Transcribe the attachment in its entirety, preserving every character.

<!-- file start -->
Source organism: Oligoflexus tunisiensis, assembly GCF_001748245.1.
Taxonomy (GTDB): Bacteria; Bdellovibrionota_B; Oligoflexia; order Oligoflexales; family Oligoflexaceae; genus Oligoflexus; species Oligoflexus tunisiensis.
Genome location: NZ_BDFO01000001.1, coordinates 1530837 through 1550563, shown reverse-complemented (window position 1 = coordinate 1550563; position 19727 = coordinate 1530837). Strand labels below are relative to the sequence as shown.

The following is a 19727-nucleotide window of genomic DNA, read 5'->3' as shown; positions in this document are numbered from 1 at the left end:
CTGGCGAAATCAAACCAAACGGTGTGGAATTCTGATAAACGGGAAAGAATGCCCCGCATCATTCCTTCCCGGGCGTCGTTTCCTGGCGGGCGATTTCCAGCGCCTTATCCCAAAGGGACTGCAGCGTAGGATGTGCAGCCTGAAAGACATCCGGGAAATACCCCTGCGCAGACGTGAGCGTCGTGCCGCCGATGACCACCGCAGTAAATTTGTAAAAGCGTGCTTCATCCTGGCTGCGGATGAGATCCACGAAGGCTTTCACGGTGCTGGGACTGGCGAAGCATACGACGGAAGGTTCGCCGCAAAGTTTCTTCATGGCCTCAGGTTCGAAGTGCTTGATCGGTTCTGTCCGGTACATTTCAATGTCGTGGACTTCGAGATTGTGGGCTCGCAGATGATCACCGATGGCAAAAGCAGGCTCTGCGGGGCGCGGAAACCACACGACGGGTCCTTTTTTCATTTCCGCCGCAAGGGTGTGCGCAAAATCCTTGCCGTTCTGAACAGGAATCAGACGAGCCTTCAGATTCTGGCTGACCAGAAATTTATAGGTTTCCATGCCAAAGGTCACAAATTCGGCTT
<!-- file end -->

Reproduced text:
Source organism: Oligoflexus tunisiensis, assembly GCF_001748245.1.
Taxonomy (GTDB): Bacteria; Bdellovibrionota_B; Oligoflexia; order Oligoflexales; family Oligoflexaceae; genus Oligoflexus; species Oligoflexus tunisiensis.
Genome location: NZ_BDFO01000001.1, coordinates 1530837 through 1550563, shown reverse-complemented (window position 1 = coordinate 1550563; position 19727 = coordinate 1530837). Strand labels below are relative to the sequence as shown.

The following is a 19727-nucleotide window of genomic DNA, read 5'->3' as shown; positions in this document are numbered from 1 at the left end:
CTGGCGAAATCAAACCAAACGGTGTGGAATTCTGATAAACGGGAAAGAATGCCCCGCATCATTCCTTCCCGGGCGTCGTTTCCTGGCGGGCGATTTCCAGCGCCTTATCCCAAAGGGACTGCAGCGTAGGATGTGCAGCCTGAAAGACATCCGGGAAATACCCCTGCGCAGACGTGAGCGTCGTGCCGCCGATGACCACCGCAGTAAATTTGTAAAAGCGTGCTTCATCCTGGCTGCGGATGAGATCCACGAAGGCTTTCACGGTGCTGGGACTGGCGAAGCATACGACGGAAGGTTCGCCGCAAAGTTTCTTCATGGCCTCAGGTTCGAAGTGCTTGATCGGTTCTGTCCGGTACATTTCAATGTCGTGGACTTCGAGATTGTGGGCTCGCAGATGATCACCGATGGCAAAAGCAGGCTCTGCGGGGCGCGGAAACCACACGACGGGTCCTTTTTTCATTTCCGCCGCAAGGGTGTGCGCAAAATCCTTGCCGTTCTGAACAGGAATCAGACGAGCCTTCAGATTCTGGCTGACCAGAAATTTATAGGTTTCCATGCCAAAGGTCACAAATTCGGCTT